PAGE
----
And interestingly enough, when I was pregnant for a 4th time, this time with a boy, I had no signs of AND at all although I kept an eagle eye out for them.

Antidepressants helped me with my second and third pregnancies, but I also had some counselling which bought up some interesting points. DH was supportive and we had some childcare help with the older kids.  And things were much better once I had told people how I was really feeling. Just knowing that what I was feeling wasn’t ‘normal;’ and wouldn’t go on forever helped.

Antenatal Depression is still not as widely discussed as the Postnatal variety, but there is help out there if you are suffering. If you are pregnant and feel down, anxious or hopeless most of the time, then please speak to someone. Speak to your partner, your GP, your Midwife or you can contact PANDAS on their  Help Line at 0843 28 98 401.

Pregnancy is not meant to be Depressing.

I was moved to write this post after reading of the deaths of a heavily pregnant woman and her three children in Lowestoft, yesterday. There have been no official statements about the reasons behind this tragedy, but some of the information that has come to light suggests that the mother was having a tough time. Things must have seemed awfully hopeless for her to contemplate what is probably the most obvious explanation for these deaths, and I remember that feeling so clearly still, after so many years, that I just want people to know that it’s not normal, and there is help available.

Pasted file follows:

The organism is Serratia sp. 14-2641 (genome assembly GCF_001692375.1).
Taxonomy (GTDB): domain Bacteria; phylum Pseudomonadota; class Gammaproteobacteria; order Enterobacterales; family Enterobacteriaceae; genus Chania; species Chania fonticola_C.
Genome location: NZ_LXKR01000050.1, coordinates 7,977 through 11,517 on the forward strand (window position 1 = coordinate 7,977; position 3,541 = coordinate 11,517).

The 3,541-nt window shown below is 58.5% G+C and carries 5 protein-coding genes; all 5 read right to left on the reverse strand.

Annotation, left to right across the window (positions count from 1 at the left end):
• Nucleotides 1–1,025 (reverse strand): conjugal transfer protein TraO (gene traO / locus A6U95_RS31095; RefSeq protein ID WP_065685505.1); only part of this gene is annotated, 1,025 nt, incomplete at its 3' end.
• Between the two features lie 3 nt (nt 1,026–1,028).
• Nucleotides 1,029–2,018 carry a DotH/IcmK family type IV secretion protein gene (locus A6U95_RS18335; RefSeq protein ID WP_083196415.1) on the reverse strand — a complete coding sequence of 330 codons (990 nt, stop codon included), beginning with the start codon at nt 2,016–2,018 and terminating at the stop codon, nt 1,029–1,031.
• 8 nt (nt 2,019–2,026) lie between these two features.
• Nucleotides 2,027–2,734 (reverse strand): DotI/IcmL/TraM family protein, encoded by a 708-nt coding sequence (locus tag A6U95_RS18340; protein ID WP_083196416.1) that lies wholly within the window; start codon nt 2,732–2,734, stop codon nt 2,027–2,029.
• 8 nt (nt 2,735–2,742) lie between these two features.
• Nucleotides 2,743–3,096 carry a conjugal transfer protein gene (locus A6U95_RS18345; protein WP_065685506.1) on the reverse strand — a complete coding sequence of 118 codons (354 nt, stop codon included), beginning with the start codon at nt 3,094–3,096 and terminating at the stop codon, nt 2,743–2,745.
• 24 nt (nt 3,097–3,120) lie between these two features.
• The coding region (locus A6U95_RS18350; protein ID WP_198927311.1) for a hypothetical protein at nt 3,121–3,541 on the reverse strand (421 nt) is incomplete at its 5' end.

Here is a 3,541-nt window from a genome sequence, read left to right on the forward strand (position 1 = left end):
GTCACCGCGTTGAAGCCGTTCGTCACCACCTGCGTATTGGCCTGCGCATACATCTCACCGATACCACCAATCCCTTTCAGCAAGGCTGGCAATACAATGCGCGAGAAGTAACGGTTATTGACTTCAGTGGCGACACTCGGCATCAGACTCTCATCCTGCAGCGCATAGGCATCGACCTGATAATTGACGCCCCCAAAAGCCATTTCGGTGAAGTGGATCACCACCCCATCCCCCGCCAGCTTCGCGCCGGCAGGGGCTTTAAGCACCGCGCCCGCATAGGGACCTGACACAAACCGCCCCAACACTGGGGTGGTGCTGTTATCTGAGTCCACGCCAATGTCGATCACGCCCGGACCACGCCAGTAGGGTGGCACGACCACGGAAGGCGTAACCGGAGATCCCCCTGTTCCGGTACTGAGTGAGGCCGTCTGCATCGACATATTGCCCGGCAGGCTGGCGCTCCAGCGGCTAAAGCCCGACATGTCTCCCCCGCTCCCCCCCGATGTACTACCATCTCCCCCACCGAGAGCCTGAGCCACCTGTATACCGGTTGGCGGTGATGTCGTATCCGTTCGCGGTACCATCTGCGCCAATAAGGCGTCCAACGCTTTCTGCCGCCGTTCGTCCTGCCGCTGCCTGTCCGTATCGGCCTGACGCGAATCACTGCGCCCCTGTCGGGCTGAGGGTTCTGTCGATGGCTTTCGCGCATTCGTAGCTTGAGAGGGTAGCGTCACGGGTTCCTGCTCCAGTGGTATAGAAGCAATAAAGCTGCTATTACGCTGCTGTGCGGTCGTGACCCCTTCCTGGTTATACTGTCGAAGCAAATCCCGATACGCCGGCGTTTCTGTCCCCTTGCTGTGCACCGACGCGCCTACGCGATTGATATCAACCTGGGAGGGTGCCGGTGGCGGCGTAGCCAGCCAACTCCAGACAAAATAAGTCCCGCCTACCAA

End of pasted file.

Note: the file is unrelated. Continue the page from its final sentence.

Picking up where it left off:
11 comments on “I Had Depressing Pregnancies

  1. :O at the doctor suggesting a termination! And I’m so impressed you went on to have 4 kids. Interesting that you didn’t have AND when you were carrying a boy.

    Great post jacq

  2. I too had antenatal depression, but not to as great an extent as you. It was still awful though and I can only imagine what other people go through. Thankfully I managed to find myself some support (it wasn’t easy though and I think that had I felt any worse I wouldn’t have had the energy to do it). You’re right – just knowing that they’re not alone could help people who are suffering. Thanks for sharing x

    • When I look back on it, it’s a mystery to me how I didn’t know I was depressed with DD1. I seriously thought it was just how pregnancy was supposed to be.
      As you say, the trouble with depression is you are often too depressed to do anything about it. Knowing I already had a baby to look after when I felt it descending the second time was enough motivation for me to seek help.

    • Yes, isn’t it? Although other women carrying boys do still get AND. Some people think it’s to do with the amount of progesterone the placenta makes.

  3. I hadn’t realise AND was so common. I had it bad during my first pregnancy and much milder during the second. I remember it so clearly and thinking I must be a terrible person because of how I wa feeling.
    Thank you for sharing, it’s good to know there are others out there who felt the same.

  4. That’s a very honest post and must have been hard to write. It must be awful to spend what is supposedly a happy and exciting time feeling so dreadful.

    • I think the thing is, I didn’t know any different. I thought that this was how everyone felt for my first pregnancy but couldn’t understand how they could bear it!

  5. Also shocked by your hv’s reaction! I think this is a subject which isn’t talked about enough, PND is a bit more widely known and accepted these days but (and I write this as someone who is currently pregnant) when you are pregnant you are expected to be happy about it all the time. Even if you are constantly ill. Depression is obviously more than this but people won’t get help if we’re not honest about what having a baby can be like. Great post!